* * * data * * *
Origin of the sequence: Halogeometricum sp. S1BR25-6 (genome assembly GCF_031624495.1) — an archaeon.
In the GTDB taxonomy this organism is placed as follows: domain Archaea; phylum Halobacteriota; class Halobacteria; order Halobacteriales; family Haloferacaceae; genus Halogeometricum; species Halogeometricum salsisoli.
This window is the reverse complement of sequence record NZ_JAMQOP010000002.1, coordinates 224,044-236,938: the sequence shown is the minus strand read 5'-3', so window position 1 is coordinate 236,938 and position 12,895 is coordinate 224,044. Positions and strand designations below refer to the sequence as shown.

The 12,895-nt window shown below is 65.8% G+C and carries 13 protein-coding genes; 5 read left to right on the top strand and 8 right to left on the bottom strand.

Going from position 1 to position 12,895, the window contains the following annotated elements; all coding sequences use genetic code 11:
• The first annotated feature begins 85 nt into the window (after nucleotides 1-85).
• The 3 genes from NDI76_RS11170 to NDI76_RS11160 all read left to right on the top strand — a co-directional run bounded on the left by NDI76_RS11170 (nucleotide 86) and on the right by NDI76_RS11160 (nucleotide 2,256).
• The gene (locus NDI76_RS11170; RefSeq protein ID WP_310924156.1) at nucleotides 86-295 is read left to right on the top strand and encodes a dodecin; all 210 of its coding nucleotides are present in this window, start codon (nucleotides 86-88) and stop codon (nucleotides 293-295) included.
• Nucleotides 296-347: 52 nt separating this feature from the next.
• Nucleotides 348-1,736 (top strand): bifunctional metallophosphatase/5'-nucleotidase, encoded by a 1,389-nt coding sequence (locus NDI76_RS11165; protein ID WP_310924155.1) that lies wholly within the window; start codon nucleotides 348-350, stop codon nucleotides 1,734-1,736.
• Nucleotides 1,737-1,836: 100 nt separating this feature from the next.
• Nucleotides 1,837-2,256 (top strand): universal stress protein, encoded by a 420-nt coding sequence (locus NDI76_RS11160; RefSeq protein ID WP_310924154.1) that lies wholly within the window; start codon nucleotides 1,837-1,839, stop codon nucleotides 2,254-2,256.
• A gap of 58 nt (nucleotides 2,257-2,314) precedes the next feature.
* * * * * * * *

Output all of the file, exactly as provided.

Origin of the sequence: Halogeometricum sp. S1BR25-6 (genome assembly GCF_031624495.1) — an archaeon.
In the GTDB taxonomy this organism is placed as follows: domain Archaea; phylum Halobacteriota; class Halobacteria; order Halobacteriales; family Haloferacaceae; genus Halogeometricum; species Halogeometricum salsisoli.
This window is the reverse complement of sequence record NZ_JAMQOP010000002.1, coordinates 224,044-236,938: the sequence shown is the minus strand read 5'-3', so window position 1 is coordinate 236,938 and position 12,895 is coordinate 224,044. Positions and strand designations below refer to the sequence as shown.

The 12,895-nt window shown below is 65.8% G+C and carries 13 protein-coding genes; 5 read left to right on the top strand and 8 right to left on the bottom strand.

Going from position 1 to position 12,895, the window contains the following annotated elements; all coding sequences use genetic code 11:
• The first annotated feature begins 85 nt into the window (after nucleotides 1-85).
• The 3 genes from NDI76_RS11170 to NDI76_RS11160 all read left to right on the top strand — a co-directional run bounded on the left by NDI76_RS11170 (nucleotide 86) and on the right by NDI76_RS11160 (nucleotide 2,256).
• The gene (locus NDI76_RS11170; RefSeq protein ID WP_310924156.1) at nucleotides 86-295 is read left to right on the top strand and encodes a dodecin; all 210 of its coding nucleotides are present in this window, start codon (nucleotides 86-88) and stop codon (nucleotides 293-295) included.
• Nucleotides 296-347: 52 nt separating this feature from the next.
• Nucleotides 348-1,736 (top strand): bifunctional metallophosphatase/5'-nucleotidase, encoded by a 1,389-nt coding sequence (locus NDI76_RS11165; protein ID WP_310924155.1) that lies wholly within the window; start codon nucleotides 348-350, stop codon nucleotides 1,734-1,736.
• Nucleotides 1,737-1,836: 100 nt separating this feature from the next.
• Nucleotides 1,837-2,256 (top strand): universal stress protein, encoded by a 420-nt coding sequence (locus NDI76_RS11160; RefSeq protein ID WP_310924154.1) that lies wholly within the window; start codon nucleotides 1,837-1,839, stop codon nucleotides 2,254-2,256.
• A gap of 58 nt (nucleotides 2,257-2,314) precedes the next feature.